What’s going on in this one county is New Mexico isn’t at all uncommon. Across the country, public defenders and attorneys whose primary clientele consists of representing people who cannot afford attorneys by placing themselves on the court-appointed list find themselves overworked, underpaid, and outmatched by prosecutors offices that have access to an essentially unlimited budget. They are overworked because there are usually only a handful of attorneys willing to take on the thankless task of representing people charged in criminal cases, and even fewer willing to do so for compensation far below what they could likely earn from representing the public at large. Attorneys who work in public defenders offices, for example, generally earn less than their private sector counterparts and private sector attorneys who agree to place themselves on the court-appointed list for indigent Defendants find that the compensation they receive is far below what they could charge a Defendant who came into their office off the street. They are unpaid because, for the most part, paying for the defense of people charged with crimes is politically unpopular, with many members of the general public apparently believing that there’s something wrong with attorneys who represent criminal defendants to begin with. And, finally, they are outmatched even when they do try to do their jobs by prosecutors who have access to expert witnesses and other tools that attorneys typically use thanks to a virtually unlimited budget while public defenders and court-appointed counsel must generally receive court permission to use state funds to hire experts who might assist in their representation of their clients, or at least point out flaws in the analysis of experts employed by the state. The result is that, even when publicly-funded defense lawyers are being as zealous as possible in representing their clients, they are essentially doing so with one hand tied behind their back. ‘
One unfortunate consequence of this system, of course, is the impact it has on the quality of the defense that indigent defendants receive. Because of all the disincentives and road blocks noted above, few attorneys volunteer to represent indigent Defendants, and those that do are seldom among the best in their profession. The reasons are easy to understand, of course. When you can make twice as much, or more, in private practice as you can representing the poor charged with crimes, there’s an obvious incentive process at work. Additionally, even when it is the case that public defenders and court-appointed counsel are highly competent and skilled attorneys — and to be fair that is quite often the case, especially in cases involving serious and high-profile crimes — the fact that the case loads these attorneys are working with are so full means that they simply can’t give their clients the amount of attention that they otherwise might like to in order to represent them as zealously as possibly. The result is that these attorneys often have the incentive to push their clients into accept plea deals rather than forcing the state to prove its case on the merits, and are often forced to walk into court with only a minimal amount of time to prepare for a trial during which their client may end up facing conviction and years in prison. Then, of course, there are the cases where the public defender or court-appointed attorney is grossly incompetent, such as infamous cases from jurisdictions such as Texas where we’ve found cases where defense counsel were falling asleep during trial or making obvious mistakes that deprived their clients of the right to a fair trial. In some cases, these errors and omissions were caught on appeal and defendants given another trial, but one can only assume that those case are but a handful of the cases where an under-funder, overworked, and outmatched criminal defense bar is failing to do what we need it do.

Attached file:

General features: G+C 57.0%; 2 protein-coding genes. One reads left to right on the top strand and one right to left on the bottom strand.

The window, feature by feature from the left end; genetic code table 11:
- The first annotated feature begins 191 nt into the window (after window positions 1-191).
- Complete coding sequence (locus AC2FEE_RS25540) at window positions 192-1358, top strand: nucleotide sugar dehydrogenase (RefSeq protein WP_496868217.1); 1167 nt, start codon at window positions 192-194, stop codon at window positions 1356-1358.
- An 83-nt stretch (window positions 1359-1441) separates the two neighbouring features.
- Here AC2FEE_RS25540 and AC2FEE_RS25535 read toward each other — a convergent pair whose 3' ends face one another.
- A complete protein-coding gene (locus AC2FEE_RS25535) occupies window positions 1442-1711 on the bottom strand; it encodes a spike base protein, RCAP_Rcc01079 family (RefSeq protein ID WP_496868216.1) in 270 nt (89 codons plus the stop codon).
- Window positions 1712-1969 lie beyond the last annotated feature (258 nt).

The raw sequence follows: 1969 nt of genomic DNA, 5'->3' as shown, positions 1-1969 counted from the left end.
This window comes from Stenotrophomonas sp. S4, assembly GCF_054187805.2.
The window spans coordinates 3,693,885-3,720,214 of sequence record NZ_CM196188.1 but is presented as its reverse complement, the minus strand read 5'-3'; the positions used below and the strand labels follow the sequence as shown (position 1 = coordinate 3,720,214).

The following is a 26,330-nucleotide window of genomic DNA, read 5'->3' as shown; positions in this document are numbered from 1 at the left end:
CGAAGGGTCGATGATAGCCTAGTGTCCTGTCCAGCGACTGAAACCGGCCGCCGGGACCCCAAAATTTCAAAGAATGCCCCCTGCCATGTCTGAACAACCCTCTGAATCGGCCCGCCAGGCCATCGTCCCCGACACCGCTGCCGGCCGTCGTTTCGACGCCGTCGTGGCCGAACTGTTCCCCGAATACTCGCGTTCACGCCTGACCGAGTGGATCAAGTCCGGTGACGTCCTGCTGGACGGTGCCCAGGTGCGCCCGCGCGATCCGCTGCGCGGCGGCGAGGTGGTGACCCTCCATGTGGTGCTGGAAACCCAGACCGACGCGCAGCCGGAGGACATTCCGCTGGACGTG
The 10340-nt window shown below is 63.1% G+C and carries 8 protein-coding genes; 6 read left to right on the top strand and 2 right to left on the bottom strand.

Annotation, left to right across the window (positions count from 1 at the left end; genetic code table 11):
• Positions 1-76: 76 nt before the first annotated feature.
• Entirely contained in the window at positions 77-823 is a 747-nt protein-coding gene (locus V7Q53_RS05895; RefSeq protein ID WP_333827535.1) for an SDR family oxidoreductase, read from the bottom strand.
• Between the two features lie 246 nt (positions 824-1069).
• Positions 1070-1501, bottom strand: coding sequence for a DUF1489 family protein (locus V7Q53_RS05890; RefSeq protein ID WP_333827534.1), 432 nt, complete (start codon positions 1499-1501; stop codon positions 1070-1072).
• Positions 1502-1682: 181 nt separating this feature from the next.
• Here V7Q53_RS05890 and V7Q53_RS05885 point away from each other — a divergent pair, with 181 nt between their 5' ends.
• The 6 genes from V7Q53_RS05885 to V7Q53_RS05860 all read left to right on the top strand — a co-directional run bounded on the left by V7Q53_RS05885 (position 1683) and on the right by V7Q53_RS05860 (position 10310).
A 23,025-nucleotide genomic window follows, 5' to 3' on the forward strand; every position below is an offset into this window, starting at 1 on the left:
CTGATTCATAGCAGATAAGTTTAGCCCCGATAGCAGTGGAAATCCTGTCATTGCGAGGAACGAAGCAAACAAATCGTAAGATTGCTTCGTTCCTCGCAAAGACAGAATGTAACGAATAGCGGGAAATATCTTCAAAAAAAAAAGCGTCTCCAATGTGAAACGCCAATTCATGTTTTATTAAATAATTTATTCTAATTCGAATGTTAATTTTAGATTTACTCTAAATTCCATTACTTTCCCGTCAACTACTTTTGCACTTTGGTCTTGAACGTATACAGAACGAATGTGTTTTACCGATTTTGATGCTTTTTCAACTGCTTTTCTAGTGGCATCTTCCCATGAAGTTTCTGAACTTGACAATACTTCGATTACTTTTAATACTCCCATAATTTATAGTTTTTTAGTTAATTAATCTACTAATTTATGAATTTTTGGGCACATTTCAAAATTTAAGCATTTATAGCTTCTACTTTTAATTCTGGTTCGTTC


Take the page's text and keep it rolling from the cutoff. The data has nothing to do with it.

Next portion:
As I’ve said before, the criminal defense attorney is a crucial part of our Constitutional system:
The Sixth Amendment guarantees every person accused of a crime the effective assistance of counsel. The Seventh Amendment guarantees the right to trial by jury. Both of these provisions, as well as the other parts of the Bill of Rights, and the two centuries of case law that have expounded on them and interpreted their meaning and application, stand for the proposition that each person accused of a crime is innocent until proven guilty, and they are entitled to require the state to prove the case against them beyond a reasonable doubt. It’s the job of the criminal defense attorney to ensure that those rights are protected by being the person who presents the court with the arguments and evidence that tends to call the state’s case into doubt. There are limitations, of course. A defense attorney, any attorney actually, is not permitted to lie to the Court by presenting false testimony or evidence or misrepresenting the law, and they aren’t permitted to knowingly allow their client or any other witness to permit perjury. All of this is designed to ensure as much as possible that only someone who is actually guilty of a crime is punished, even if it means that someone who is factually guilty goes free because of what some people derisively call “technicalities.” Those technicalities are your Constitutional rights.
Public defenders and court-appointed attorneys are an important part of this process because they help make sure that the system works fairly for all defendants regardless of whether or not they can afford an attorney. When the system fails the way it is so obviously in Hobbs, New Mexico, and in countless other jurisdictions across the country, everyone’s rights are adversely impacted.